Ask the express: Post GST, taxable event is supply, taxability will arise even on products manufactured earlier

V K Krishnan is answering questions on GST from the readers of The Indian Express. A selection of questions and answers will be published in these columns.

Written by Express News Service | Published: August 1, 2017 12:05 am
gst, disabled exemption, artificial limb gst tax, gst on disabled aids, gst exemptions, goods and services tax, indian express The question of double taxation would not arise, as the service tax will be charged on the supply made to customers after July 1, 2017. (Representational)

Many retail outlets are selling old inventory of branded products that were probably manufactured before July 1, 2017, and charging service tax over and above the printed MRP. But this MRP already has central and local taxes, VAT etc. built into the value. Does this not amount to taxing the customer twice over?
– Puneet Mathur, New Delhi

Service tax and GST cannot be simultaneously charged on the same product. With effect from July 1, 2017, service tax is subsumed in the CGST. Further, the taxable event after July 1, 2017 is supply, and therefore, taxability under GST would arise even though the product may have been manufactured earlier. Therefore, the question of double taxation would not arise, as the service tax will be charged on the supply made to customers after July 1, 2017.

BRANCH OF FOREIGN FIRM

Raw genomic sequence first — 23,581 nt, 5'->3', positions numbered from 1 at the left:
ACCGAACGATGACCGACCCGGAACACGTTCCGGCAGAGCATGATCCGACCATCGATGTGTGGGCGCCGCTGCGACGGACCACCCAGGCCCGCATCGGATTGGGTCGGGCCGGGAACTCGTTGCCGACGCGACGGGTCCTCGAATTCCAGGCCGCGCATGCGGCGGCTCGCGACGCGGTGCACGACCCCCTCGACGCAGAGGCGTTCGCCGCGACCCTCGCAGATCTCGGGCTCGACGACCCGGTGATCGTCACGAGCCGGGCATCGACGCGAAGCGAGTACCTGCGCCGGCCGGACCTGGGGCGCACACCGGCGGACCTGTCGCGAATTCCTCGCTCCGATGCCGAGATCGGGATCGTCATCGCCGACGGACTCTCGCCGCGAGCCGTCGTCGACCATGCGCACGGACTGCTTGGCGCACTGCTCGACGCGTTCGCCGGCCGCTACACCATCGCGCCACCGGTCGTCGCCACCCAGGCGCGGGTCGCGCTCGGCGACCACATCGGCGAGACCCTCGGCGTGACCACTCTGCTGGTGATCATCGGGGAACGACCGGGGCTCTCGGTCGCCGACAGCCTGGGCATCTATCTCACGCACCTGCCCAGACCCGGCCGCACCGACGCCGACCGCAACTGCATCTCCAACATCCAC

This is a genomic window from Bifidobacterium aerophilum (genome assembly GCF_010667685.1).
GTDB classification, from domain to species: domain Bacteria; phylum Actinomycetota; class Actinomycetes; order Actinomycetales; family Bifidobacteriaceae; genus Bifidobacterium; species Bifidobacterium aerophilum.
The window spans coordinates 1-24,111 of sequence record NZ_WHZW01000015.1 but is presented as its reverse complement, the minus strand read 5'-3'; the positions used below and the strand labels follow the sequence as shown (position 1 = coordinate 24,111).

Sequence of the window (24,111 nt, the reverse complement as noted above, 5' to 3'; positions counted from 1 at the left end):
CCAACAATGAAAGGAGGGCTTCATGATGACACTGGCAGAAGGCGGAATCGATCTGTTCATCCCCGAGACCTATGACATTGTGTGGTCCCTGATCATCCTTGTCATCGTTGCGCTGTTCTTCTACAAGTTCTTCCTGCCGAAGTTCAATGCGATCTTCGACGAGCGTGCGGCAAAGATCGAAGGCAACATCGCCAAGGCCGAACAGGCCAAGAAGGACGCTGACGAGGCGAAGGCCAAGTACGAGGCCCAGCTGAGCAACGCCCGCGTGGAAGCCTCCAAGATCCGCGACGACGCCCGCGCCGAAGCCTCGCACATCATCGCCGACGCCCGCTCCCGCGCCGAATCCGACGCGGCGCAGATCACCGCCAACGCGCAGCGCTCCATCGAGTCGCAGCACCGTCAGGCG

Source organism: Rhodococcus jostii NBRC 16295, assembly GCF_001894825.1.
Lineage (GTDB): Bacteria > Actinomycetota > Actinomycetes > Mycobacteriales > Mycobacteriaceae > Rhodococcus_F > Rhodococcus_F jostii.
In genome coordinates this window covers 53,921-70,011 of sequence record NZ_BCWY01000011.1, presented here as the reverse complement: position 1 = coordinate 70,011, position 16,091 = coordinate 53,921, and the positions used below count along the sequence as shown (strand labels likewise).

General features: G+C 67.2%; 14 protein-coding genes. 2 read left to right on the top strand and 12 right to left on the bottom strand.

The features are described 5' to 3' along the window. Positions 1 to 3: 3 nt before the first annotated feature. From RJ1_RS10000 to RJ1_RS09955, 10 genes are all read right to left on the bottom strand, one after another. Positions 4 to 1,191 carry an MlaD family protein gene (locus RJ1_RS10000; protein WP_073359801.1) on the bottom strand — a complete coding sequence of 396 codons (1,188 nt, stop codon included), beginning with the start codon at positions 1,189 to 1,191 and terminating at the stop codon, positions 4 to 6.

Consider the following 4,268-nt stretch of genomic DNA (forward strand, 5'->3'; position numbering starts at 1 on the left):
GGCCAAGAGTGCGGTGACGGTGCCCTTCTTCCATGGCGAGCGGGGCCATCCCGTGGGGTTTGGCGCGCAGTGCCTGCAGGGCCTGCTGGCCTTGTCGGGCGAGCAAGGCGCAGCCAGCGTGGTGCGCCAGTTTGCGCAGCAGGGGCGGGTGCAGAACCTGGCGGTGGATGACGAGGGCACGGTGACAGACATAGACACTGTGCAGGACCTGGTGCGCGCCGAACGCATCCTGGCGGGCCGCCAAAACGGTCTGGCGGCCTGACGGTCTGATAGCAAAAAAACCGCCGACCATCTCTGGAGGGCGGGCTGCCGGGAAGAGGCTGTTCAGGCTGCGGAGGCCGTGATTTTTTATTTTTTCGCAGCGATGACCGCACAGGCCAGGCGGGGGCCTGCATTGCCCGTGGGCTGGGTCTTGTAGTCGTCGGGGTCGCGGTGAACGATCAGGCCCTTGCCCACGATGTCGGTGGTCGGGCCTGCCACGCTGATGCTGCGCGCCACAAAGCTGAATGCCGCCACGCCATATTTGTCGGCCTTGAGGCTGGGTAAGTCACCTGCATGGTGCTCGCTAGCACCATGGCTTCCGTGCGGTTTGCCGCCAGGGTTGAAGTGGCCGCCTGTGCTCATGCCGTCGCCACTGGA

We are a branch office in India (permitted by RBI) of a foreign company, exclusively providing back office support to our head office. Our branch does not do any business on its own. It does not raise any invoices, and has no income as such. The foreign head office reimburses the expenses of the Indian branch on a monthly basis. The branch is currently filing a zero service tax return. Are we liable to pay GST?
– Janak Mulani

GST would not be chargeable in such cases as this is a case of services rendered to a foreign company that is headquartered outside India. This would be a case of export of services.

BROKERS, DEALERS
I am a broker as well as a dealer of used/refurbished equipment for the chemicals and pharmaceuticals industry. What rate of GST will be applicable to me? A chartered accountant I consulted said 18%, while a dealer is charging 28%.
– Ashish Bachubhai Tanna, Mumbai

The rate of duty chargeable for the dealer and brokers would be 18%. As per the rules, all dealers are supposed to display their prices and registration number. Dealers with a turnover of less than Rs 20 lakh cannot charge any duty as they would be unregistered, and wouldn’t have a GST registration number. There is also a possibility that some dealers with an annual turnover of between Rs 20 lakh and Rs 75 lakh may opt for the composition scheme, where the duty is at a flat rate of 1% on the turnover for dealers. All these facts will emerge only if the GST registration is displayed prominently in the shop premises. Customers must, therefore, be vigilant.

ONLINE ADVERTISEMENTS
Mobile apps host advertisements without paying any service tax. How will it be ensured that all these paid services come under the ambit of GST?
Bharjil Kalita, New Delhi

Online advertisements were subject to service tax after 2014. The GST would be payable on such advertisements on the basis of the contract signed between the app service provider and the advertiser.

V S Krishnan, Advisor, Tax Policy Group, EY India, and former Member (Service Tax & GST), Central Board of Excise & Customs

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